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Life in the Country: The New Meat Saw - MoonScape [entries|archive|friends|userinfo]
e_moon60

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Life in the Country: The New Meat Saw [Jul. 15th, 2009|11:59 am]
e_moon60
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[Current Mood |accomplished]

Today our schedule and John's  finally meshed and we went over to the ranch to  try out the new meat saw.   We didn't have long so we cut only one chunk of lamb...but wow.   As in...wow. 

I cleaned the table and then we pulled a shoulder of lamb (near-mutton lamb--not a little bitty lamb)  out of the freezer and turned on the machine.   And it might as well have been butter, for all the trouble the saw had with it.   Fingertip pressure was all it took--we weren't trying to hurry, since we didn't know how the thing would work (after the problems we had with the little one, before.)   The cut surface was *so* pretty. 

Now, admittedly,  there's a lot of cleaning up if you do only one cut.   But when it comes to "fabricating"  a beef carcass,  we can do a lot of cutting with only one cleanup. 

We're all very happy about this, and envisioning the freezers being full again.  





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Comments:
[User Picture]From: cdozo
2009-07-15 05:17 pm (UTC)
Hooray for easy carnivorous cutting!
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[User Picture]From: hugh_mannity
2009-07-15 05:35 pm (UTC)
Mmmmmm.... LAMB!!!

I picked up 50lb of assorted lamb parts from a friend who's a shepherd a couple of weeks ago. Some for me, some for friends. It made sense for me to do a bulk buy like that as she's a couple of hundred miles away and I was going to be practically going past her front door on the way home from a road trip. All professionally cut and packed for the farmers market.

Now I have the freezer space, it's lovely to be able to do that sort of thing.
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[User Picture]From: e_moon60
2009-07-16 01:47 pm (UTC)
The joys of home freezers...now if I could just power mine with something else when the grid goes down in vary hot weather.

I remember when my mother got our first freezer (it was small) and all of a sudden we could store more food longer. Also, compared to the freezer in the refrigerator (where ice cream stayed soft), it actually froze more than water. Then she got a bigger freezer and most weekends in cool weather she was putting food up for the summer. (Hot kitchen on the west side of a house in South Texas.) Vegetable soup, chicken-vegetable soup, sliced chicken and sliced turkey in little aluminum containers they had back then, chicken stock, turkey gravy, cubed ham, bread, and (since they were new and fascinating) commercial frozen stuff. Bulk meat sometimes, but not often. Mostly chicken and beef pot pies.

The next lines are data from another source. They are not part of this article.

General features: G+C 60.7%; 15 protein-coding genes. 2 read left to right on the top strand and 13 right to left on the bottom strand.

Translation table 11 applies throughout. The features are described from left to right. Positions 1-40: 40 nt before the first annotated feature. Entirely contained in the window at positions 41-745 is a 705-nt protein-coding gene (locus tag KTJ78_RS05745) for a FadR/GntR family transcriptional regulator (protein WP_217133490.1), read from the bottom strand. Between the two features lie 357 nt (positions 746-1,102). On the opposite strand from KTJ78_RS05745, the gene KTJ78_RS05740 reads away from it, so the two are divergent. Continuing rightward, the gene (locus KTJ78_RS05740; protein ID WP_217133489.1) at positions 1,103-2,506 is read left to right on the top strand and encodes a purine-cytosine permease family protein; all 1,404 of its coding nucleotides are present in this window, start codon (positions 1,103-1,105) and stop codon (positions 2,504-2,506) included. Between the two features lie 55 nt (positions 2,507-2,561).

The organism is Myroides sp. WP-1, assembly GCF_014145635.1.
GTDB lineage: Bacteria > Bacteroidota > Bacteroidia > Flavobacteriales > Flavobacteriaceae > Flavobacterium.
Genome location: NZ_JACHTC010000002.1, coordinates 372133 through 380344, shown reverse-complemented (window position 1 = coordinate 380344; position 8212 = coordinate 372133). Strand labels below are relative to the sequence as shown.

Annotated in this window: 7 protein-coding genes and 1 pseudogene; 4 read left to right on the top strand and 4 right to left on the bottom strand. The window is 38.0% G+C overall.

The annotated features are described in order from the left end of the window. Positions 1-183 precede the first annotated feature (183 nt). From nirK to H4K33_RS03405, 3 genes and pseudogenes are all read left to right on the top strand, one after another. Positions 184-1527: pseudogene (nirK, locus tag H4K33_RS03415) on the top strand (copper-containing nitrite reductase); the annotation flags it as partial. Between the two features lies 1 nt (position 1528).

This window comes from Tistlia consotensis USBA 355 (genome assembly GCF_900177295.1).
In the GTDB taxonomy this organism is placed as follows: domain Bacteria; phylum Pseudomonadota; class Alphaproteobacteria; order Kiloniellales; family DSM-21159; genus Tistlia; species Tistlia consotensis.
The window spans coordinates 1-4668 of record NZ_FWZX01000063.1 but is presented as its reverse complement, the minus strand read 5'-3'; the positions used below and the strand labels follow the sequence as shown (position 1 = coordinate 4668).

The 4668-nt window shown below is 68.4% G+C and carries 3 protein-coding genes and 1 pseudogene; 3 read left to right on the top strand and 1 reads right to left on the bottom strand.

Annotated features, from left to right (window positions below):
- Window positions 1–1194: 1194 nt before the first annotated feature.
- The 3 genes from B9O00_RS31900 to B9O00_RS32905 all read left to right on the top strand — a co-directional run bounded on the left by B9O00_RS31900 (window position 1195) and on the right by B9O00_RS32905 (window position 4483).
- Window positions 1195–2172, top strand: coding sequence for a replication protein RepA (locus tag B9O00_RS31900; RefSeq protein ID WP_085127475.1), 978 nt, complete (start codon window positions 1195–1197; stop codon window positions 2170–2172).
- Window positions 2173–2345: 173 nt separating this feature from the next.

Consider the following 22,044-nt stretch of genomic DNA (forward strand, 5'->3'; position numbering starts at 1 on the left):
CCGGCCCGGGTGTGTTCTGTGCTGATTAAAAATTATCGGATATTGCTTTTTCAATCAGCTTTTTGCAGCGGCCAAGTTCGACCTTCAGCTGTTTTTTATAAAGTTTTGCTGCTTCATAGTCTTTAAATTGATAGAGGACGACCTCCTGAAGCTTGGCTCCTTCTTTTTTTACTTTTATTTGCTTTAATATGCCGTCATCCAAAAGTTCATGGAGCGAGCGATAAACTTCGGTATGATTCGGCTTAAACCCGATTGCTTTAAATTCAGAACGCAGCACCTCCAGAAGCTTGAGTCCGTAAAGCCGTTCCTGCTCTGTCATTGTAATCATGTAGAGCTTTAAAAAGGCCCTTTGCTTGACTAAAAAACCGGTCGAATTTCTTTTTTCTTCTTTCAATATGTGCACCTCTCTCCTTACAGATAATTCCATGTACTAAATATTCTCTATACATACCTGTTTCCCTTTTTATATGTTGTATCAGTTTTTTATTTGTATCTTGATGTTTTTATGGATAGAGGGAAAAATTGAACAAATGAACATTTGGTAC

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[User Picture]From: harfafnor
2009-07-15 08:27 pm (UTC)
I remember in AG we had a band saw that was for meat. They used to process all sorts until some enforcement types said they couldn't anymore. It was as you said, "Cuts like butter."

One of the things I look forward to when I move back home in October is being able to go buy a half a beef or have a freezer full of deer or other meat.
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[User Picture]From: e_moon60
2009-07-16 01:49 pm (UTC)
I do like having varied meats and some already-made stuff in the freezer. Do you make soup? One of my favorite things to have in the freezer is homemade chicken stock and packets of cubed cooked chicken. It makes serving surprise company homemade soup really easy.
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From: 6_penny
2009-07-16 02:24 pm (UTC)
My mother used to freeze her chicken broth in ice cube trays, then decant into a plastic bag. With the individual cubes she had much finer volume control.
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[User Picture]From: e_moon60
2009-07-16 03:27 pm (UTC)
Different people have different cooking styles...and thus different preferred ways of divvying up the broth. If used in small amounts as flavoring in other dishes, the ice cube-sized bits would be great, but I find it most useful in quart lumps, because I'm making larger amounts of whatever. It also depends on how concentrated the stock is...mine's about right for soup when diluted with an equal amount of water.
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[User Picture]From: harfafnor
2009-07-16 09:22 pm (UTC)
Fortunatly or unfortunatly, not sure which or how some would view it, but I live alone at the moment, will be moving back in with my mother when I go back to LA. She really needs someone there now. But, cooking is mostly just for me. I do make soups, chicken or beef mostly, noodle, rice, veggie, etc. I usually make a lot when I make it, but I freeze it like that, already made and in individual containers so I just pop it into the microwave and enjoy.
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[User Picture]From: e_moon60
2009-07-17 03:57 am (UTC)
Yup, make in large amounts, freeze in size needed for normal meal (or two), and defrost for quick meal. Because I like varying the chicken soup I do freeze the stock and the chicken separately. Starting with the stock, I usually add a can of diced tomatoes & green chilis, then either (or more than one): rice, barley, (canned) black beans, (canned) white beans, a carrot thinly sliced, a celery stalk thinly sliced, fresh cilantro. Then the chicken. Other canned vegetables can be added as desired (our son likes whole-kernel corn).

Cooking for one is much easier with some freezer capacity to play with.
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[User Picture]From: green_knight
2009-07-18 02:13 pm (UTC)